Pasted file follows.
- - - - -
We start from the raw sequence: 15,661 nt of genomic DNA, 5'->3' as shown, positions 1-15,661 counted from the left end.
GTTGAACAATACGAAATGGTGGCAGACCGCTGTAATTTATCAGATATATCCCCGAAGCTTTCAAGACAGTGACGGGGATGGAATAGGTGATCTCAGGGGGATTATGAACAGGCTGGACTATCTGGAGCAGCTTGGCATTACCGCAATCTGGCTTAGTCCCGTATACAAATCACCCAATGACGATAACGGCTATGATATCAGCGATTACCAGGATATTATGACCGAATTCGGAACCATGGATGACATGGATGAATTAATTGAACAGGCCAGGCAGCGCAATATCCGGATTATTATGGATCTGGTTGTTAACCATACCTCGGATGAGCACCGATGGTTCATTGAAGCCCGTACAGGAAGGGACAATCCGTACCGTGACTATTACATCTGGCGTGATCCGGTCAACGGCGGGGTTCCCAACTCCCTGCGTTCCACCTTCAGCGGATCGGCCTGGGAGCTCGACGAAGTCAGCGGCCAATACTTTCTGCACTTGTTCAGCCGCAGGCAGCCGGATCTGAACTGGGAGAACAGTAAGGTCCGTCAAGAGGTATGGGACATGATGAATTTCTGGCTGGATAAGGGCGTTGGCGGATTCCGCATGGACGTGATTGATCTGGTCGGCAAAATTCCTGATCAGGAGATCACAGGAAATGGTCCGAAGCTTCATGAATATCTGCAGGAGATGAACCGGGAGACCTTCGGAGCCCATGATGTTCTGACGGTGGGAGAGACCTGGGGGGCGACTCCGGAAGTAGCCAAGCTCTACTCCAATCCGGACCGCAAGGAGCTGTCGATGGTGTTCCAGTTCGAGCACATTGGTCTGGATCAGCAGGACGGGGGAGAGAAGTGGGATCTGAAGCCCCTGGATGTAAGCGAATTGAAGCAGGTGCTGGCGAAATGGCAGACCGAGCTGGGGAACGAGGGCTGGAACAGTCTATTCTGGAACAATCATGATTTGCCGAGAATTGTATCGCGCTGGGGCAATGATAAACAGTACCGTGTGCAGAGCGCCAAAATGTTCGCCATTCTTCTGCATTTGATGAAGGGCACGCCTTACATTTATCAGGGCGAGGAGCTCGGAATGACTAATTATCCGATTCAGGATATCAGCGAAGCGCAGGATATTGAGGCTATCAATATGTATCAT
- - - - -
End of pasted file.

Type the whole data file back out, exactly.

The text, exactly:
We start from the raw sequence: 15,661 nt of genomic DNA, 5'->3' as shown, positions 1-15,661 counted from the left end.
GTTGAACAATACGAAATGGTGGCAGACCGCTGTAATTTATCAGATATATCCCCGAAGCTTTCAAGACAGTGACGGGGATGGAATAGGTGATCTCAGGGGGATTATGAACAGGCTGGACTATCTGGAGCAGCTTGGCATTACCGCAATCTGGCTTAGTCCCGTATACAAATCACCCAATGACGATAACGGCTATGATATCAGCGATTACCAGGATATTATGACCGAATTCGGAACCATGGATGACATGGATGAATTAATTGAACAGGCCAGGCAGCGCAATATCCGGATTATTATGGATCTGGTTGTTAACCATACCTCGGATGAGCACCGATGGTTCATTGAAGCCCGTACAGGAAGGGACAATCCGTACCGTGACTATTACATCTGGCGTGATCCGGTCAACGGCGGGGTTCCCAACTCCCTGCGTTCCACCTTCAGCGGATCGGCCTGGGAGCTCGACGAAGTCAGCGGCCAATACTTTCTGCACTTGTTCAGCCGCAGGCAGCCGGATCTGAACTGGGAGAACAGTAAGGTCCGTCAAGAGGTATGGGACATGATGAATTTCTGGCTGGATAAGGGCGTTGGCGGATTCCGCATGGACGTGATTGATCTGGTCGGCAAAATTCCTGATCAGGAGATCACAGGAAATGGTCCGAAGCTTCATGAATATCTGCAGGAGATGAACCGGGAGACCTTCGGAGCCCATGATGTTCTGACGGTGGGAGAGACCTGGGGGGCGACTCCGGAAGTAGCCAAGCTCTACTCCAATCCGGACCGCAAGGAGCTGTCGATGGTGTTCCAGTTCGAGCACATTGGTCTGGATCAGCAGGACGGGGGAGAGAAGTGGGATCTGAAGCCCCTGGATGTAAGCGAATTGAAGCAGGTGCTGGCGAAATGGCAGACCGAGCTGGGGAACGAGGGCTGGAACAGTCTATTCTGGAACAATCATGATTTGCCGAGAATTGTATCGCGCTGGGGCAATGATAAACAGTACCGTGTGCAGAGCGCCAAAATGTTCGCCATTCTTCTGCATTTGATGAAGGGCACGCCTTACATTTATCAGGGCGAGGAGCTCGGAATGACTAATTATCCGATTCAGGATATCAGCGAAGCGCAGGATATTGAGGCTATCAATATGTATCAT